Cityislander’s imaginative translation of “La nuit du 4 août” at the French end of this blog. Many thanks to him!
Exactly 220 years ago (the French Revolution), on the night of August 4th, 1789, the question certainly was not about systemic risk. Yet, on that very night, an event of systemic magnitude occurred: the French assembly ended the feudal system and its privileges.
Keeping this historic event in mind, we have to reflect on the fact that we have not yet fully grasped that when systemic risk became an issue in 2007, capitalism wasn’t just going through a rough patch. Rather, it had been mortally wounded. Our politically correct attempts to see green shoots in the economy and marvel at them epitomizes wishful thinking.
The old fashion way to save capitalism, the socialization of losses, proved insufficient, this time to absorb the sheer size of the systemic shock, only matched by the enormity of the debt binge that caused it over the past 35 years. Tax havens had allowed the wealthy to evade the IRS, leaving the middle class to pay for the bailouts. This time, however, the price tag is simply unaffordable.
Without a viable solution, we look the other way and comfort ourselves with the illusion that things will heal over time; a propaganda, that is generously fed by the establishment. Isolated havens of prosperity have emerged, the pitiful benefits of the purported trickle down economics behind the massive bailouts.
The less fortunate were left to face dire prospects on their own, while at the same time the available resources were given in priority to the few banks still standing, thereby confirming the oligarchy theory. Looking back, they seem to have been pulling the strings all along. Lehman Brothers, declared bankrupt on Sep 15 of last year, was a rival of “Government Sachs”. Wasn’t it meant to happen, then?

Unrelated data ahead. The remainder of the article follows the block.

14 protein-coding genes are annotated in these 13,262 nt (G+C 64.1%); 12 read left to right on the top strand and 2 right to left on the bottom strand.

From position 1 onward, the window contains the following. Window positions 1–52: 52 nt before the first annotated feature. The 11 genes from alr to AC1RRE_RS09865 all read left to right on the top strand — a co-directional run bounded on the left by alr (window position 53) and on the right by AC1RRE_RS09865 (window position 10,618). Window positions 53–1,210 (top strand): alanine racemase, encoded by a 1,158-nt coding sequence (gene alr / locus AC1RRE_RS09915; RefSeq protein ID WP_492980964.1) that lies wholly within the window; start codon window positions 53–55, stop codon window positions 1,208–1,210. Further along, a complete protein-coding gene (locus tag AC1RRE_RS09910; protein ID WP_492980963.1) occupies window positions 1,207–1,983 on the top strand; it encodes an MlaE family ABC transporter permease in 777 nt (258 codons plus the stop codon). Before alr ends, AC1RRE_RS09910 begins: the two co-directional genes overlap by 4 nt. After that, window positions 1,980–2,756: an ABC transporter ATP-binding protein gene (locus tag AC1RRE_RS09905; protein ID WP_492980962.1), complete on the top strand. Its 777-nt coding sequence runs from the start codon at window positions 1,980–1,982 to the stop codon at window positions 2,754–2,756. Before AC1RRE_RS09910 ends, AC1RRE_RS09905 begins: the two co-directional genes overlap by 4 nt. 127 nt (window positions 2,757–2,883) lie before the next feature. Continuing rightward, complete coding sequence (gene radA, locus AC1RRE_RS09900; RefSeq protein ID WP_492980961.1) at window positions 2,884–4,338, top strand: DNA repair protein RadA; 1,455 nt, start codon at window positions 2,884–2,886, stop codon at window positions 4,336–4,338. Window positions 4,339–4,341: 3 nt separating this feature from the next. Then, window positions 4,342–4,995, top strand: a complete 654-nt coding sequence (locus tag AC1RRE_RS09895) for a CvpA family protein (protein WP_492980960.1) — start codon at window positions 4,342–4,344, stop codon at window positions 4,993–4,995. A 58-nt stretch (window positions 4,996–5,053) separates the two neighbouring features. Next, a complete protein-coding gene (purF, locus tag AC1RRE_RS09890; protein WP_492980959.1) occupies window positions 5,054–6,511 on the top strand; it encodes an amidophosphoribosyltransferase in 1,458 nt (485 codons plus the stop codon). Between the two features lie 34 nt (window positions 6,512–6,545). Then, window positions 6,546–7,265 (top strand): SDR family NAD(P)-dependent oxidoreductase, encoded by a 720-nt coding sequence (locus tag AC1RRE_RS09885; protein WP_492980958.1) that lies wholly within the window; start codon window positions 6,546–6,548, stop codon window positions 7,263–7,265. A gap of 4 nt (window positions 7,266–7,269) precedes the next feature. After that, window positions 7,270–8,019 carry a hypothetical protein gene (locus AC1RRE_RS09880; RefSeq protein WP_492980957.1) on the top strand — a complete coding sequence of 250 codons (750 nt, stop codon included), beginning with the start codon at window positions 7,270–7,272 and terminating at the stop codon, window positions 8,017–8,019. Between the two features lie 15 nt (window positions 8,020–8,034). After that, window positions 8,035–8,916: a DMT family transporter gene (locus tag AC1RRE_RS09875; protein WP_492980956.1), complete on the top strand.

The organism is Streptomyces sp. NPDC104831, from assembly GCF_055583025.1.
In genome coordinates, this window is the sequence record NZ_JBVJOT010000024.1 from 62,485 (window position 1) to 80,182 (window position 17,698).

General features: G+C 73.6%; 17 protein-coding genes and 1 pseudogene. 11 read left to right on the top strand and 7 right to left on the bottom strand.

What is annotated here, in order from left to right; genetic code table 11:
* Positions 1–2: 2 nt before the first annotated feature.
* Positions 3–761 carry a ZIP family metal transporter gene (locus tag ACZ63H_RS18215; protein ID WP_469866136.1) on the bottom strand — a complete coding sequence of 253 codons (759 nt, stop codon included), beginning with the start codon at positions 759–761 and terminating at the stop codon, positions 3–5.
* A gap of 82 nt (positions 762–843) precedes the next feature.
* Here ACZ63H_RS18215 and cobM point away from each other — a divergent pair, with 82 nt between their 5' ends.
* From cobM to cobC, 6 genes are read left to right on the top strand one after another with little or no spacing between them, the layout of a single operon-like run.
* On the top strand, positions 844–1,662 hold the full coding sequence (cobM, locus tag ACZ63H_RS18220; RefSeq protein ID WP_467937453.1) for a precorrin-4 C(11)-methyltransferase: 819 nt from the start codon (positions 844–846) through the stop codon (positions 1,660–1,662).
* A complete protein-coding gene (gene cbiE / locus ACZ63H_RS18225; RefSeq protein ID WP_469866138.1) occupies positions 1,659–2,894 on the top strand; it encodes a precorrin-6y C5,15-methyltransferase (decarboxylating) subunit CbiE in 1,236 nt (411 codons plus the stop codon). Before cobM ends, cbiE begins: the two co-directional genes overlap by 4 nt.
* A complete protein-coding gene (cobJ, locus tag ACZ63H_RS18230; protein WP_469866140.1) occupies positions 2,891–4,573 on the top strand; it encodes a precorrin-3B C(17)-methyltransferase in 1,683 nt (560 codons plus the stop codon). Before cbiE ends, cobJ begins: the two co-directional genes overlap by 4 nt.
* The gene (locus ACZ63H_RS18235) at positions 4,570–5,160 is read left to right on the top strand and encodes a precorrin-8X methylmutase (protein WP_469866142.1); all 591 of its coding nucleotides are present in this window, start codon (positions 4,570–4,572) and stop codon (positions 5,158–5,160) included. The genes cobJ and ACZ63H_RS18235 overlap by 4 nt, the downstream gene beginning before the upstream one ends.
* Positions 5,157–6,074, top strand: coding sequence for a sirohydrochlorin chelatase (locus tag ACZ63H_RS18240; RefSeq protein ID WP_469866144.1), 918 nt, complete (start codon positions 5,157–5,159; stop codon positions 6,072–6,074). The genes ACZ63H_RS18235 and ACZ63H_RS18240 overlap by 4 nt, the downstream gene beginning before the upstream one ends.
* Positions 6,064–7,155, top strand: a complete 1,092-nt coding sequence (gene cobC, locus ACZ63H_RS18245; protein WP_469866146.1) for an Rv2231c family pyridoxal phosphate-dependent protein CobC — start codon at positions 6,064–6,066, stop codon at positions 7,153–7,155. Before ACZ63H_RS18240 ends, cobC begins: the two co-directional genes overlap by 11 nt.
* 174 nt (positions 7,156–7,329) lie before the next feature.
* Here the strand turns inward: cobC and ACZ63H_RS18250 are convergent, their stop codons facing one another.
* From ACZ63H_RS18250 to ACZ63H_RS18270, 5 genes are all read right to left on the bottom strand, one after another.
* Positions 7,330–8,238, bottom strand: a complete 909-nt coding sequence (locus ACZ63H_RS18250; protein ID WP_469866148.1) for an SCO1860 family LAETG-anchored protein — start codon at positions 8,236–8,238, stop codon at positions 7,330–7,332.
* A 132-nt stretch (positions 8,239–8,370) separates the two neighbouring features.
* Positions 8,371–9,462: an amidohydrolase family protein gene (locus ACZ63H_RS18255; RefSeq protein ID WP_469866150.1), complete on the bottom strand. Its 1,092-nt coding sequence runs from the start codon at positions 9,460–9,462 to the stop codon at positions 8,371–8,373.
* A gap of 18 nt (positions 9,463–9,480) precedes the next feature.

In the heydays of finance, competition was rife between banks, yet markets were deemed resilient. The high-jacking of capitalism by banks, however, eventually brought it to its knees. With the benefit of hindsight, we’d like to think that everything would get back to normal if only we got rid of the bad guys. Alas, our awakening comes after the fact. The goose that lay golden eggs is gone.
In spite of occasional rallies, under IV therapy by the government, Wall Street’s attempts to resurrect its glory are eventually deemed to failure and will only reflect the desperate attempts of its kings to stick to power.
When the new system takes over, we will not see it for what it is: the replacement of a broken system by a new one. Rather, we will clamor that reason won over a corrupt elite, that drowned in its own excesses.